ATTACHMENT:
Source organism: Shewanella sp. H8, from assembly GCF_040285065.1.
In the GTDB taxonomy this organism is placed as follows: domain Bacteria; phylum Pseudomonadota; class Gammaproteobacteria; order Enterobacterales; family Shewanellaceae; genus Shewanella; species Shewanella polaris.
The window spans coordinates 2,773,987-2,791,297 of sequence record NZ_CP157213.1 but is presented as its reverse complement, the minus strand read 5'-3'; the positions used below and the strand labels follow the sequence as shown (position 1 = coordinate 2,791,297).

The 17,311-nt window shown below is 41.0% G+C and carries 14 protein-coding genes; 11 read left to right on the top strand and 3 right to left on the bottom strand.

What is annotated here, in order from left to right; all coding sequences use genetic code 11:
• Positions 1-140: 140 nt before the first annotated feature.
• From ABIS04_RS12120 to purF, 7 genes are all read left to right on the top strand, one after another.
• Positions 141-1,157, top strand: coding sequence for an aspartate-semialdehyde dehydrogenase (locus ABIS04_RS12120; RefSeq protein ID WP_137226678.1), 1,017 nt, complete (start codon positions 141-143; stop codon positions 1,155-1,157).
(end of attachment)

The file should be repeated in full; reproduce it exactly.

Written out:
Source organism: Shewanella sp. H8, from assembly GCF_040285065.1.
In the GTDB taxonomy this organism is placed as follows: domain Bacteria; phylum Pseudomonadota; class Gammaproteobacteria; order Enterobacterales; family Shewanellaceae; genus Shewanella; species Shewanella polaris.
The window spans coordinates 2,773,987-2,791,297 of sequence record NZ_CP157213.1 but is presented as its reverse complement, the minus strand read 5'-3'; the positions used below and the strand labels follow the sequence as shown (position 1 = coordinate 2,791,297).

The 17,311-nt window shown below is 41.0% G+C and carries 14 protein-coding genes; 11 read left to right on the top strand and 3 right to left on the bottom strand.

What is annotated here, in order from left to right; all coding sequences use genetic code 11:
• Positions 1-140: 140 nt before the first annotated feature.
• From ABIS04_RS12120 to purF, 7 genes are all read left to right on the top strand, one after another.
• Positions 141-1,157, top strand: coding sequence for an aspartate-semialdehyde dehydrogenase (locus ABIS04_RS12120; RefSeq protein ID WP_137226678.1), 1,017 nt, complete (start codon positions 141-143; stop codon positions 1,155-1,157).